1. We need to correct the path alias for the timepicker widget. Change the reference in ch8 | Source Files | protected | modules | jobQueue | views | scheduledJob | _form.php to the following:
         <?php $this->widget('application.modules.jobQueue.extensions.timepicker.timepicker', array(

        The fixed page will look like the following screenshot:

        1. Finally, if you add an entry to the registered job list and try to view or edit from the registered job grid, those functions will not work.
        1. Update the configuration for the update and view dialogs in ch8 | Source Files | protected | modules | jobQueue | views | job | index.php as follows:
            'controllerRoute' => 'jobQueue/job/update',
            'actionParams' => array('id'=>'$data->id'),
            'dialogWidth' => 580,
            'dialogHeight' => 250,
            'controllerRoute' => 'jobQueue/job/view',
            'actionParams' => array('id'=>'$data->id'),
            'dialogWidth' => 580,
            'dialogHeight' => 250,

        Now the edit and update buttons will work as expected.

        Since the delete dialog does not depend on an extension, it does not require any change.

        Objective Complete - Mini Debriefing

        We have just tried out the Job Queue functions in our web application to see how well they work with the new module. We made adjustments to the module file as we encountered configuration errors. The result is a functional module that fits into our site.

        Testing Your Module

        In the last task, we walked through the Job Queue screens to make sure that they work correctly. In this task, we will test the function of the module further with data.

        Engage Thrusters

        1. When we removed the tables from the database to test the migration script, we lost the job data that we had been using. Let's begin our testing by inputting the jobs that we used in Project 7, Let It Work While You Sleep - Reports and Job Queues.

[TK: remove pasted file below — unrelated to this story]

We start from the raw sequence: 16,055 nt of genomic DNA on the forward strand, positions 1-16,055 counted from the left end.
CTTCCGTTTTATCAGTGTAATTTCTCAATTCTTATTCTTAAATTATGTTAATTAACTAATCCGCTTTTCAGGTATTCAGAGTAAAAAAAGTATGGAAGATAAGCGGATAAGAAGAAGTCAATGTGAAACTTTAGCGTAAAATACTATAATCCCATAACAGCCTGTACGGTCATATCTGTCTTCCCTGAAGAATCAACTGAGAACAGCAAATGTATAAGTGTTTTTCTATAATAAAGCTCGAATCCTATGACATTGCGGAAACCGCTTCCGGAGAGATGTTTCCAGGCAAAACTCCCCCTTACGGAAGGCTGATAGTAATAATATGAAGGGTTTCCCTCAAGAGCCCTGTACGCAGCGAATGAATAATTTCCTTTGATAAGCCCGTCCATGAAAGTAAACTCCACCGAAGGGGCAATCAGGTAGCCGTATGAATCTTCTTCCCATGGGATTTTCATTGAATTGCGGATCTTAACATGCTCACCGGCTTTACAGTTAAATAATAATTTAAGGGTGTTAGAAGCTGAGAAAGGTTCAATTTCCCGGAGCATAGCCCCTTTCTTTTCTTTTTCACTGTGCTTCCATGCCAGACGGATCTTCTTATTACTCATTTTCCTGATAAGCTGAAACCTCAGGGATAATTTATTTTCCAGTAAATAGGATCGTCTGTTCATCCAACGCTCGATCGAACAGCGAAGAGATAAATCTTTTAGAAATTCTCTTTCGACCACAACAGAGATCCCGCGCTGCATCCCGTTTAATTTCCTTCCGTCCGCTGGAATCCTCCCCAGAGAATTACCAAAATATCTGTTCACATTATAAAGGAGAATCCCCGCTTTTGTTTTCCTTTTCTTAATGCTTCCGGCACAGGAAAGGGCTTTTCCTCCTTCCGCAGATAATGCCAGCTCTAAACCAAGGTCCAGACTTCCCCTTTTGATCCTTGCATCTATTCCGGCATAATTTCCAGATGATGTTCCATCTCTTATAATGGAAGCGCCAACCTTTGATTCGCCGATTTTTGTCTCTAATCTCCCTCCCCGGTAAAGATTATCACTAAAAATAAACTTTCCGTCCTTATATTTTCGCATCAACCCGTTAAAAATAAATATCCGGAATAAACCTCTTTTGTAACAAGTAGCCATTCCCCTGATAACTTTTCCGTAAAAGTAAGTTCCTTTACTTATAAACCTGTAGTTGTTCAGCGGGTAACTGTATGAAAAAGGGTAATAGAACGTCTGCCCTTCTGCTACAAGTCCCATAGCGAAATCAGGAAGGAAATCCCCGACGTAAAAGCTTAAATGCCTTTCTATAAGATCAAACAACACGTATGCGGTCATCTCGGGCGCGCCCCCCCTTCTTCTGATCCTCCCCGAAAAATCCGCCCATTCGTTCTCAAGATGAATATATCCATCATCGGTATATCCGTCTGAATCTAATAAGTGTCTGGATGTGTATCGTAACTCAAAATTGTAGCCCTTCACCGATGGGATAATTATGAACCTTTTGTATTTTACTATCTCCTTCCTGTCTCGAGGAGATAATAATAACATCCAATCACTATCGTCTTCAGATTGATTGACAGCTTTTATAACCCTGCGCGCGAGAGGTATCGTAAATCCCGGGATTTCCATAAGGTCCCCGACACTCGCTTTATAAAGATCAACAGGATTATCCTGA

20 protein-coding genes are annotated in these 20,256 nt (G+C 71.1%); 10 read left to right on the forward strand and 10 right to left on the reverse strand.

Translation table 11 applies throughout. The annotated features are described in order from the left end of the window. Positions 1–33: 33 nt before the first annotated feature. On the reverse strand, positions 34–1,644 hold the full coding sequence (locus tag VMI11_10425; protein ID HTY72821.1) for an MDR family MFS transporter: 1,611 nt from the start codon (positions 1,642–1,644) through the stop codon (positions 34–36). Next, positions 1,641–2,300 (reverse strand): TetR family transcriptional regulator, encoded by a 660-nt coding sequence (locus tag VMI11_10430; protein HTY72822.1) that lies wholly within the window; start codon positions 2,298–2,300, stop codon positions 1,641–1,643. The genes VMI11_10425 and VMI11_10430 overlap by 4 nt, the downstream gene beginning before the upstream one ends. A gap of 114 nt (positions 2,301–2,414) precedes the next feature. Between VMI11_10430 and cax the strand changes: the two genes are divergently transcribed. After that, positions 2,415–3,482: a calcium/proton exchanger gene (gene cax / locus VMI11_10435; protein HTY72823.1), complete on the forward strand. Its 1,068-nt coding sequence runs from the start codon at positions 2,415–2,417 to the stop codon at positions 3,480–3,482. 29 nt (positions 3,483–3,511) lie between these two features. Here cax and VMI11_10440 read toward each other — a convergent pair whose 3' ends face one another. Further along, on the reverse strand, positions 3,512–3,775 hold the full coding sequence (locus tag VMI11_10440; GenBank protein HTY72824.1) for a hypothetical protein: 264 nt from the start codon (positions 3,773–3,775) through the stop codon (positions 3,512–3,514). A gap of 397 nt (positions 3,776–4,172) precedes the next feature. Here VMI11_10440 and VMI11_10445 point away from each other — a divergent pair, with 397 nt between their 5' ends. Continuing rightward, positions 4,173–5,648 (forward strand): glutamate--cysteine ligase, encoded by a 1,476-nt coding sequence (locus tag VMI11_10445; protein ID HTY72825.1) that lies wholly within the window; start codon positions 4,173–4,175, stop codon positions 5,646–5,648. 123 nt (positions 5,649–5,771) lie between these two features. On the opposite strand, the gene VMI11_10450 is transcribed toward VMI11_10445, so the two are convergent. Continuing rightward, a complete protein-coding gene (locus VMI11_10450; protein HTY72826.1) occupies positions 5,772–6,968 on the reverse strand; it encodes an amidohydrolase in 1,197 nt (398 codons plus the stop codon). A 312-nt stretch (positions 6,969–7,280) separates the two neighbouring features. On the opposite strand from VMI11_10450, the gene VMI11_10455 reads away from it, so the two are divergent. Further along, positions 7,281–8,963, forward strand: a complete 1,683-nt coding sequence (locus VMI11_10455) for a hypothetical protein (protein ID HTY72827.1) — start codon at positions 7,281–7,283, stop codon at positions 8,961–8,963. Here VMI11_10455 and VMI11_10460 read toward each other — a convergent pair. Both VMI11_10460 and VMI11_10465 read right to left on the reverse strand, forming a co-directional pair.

Delete any data you may have entered to test the forms.

        1. Go to the Job Index (http://localhost/cbdb/index.php/jobQueue/job/index) and create the following entries:
          • Name: Send Bday Wishlist Email
            Action: SendWishlist
          • Name: Generate a Report
            Action: RunReport

        The list of registered jobs should look like the following screenshot:

        1. Now, go to the scheduled Job Index http://localhost/cbdb/index.php/jobQueue/scheduledJob/index and schedule these jobs (click on the link for Schedule Job in the Operations menu) to run in the past (so that when you run the job processor, the job will be sure to run). The queue should look like the following screenshot:
        1. Try running the job processor, like we did in Project 7, Let It Work While You Sleep - Reports and Job Queues, except we will be running the script from the module directory. Open a terminal window and try running the following command:
        php ~/projects/ch8/protected/modules/jobQueue/utils/job_entry.php jobprocessor

        Looks like we have another error to correct; we must correct the path to the configuration file. For our module, we want to use the new console configuration file that we created.


        Objective Complete - Mini Debriefing

        We have worked out the last few kinks in our module by inputting some example jobs and running them to verify that all the pieces work correctly together.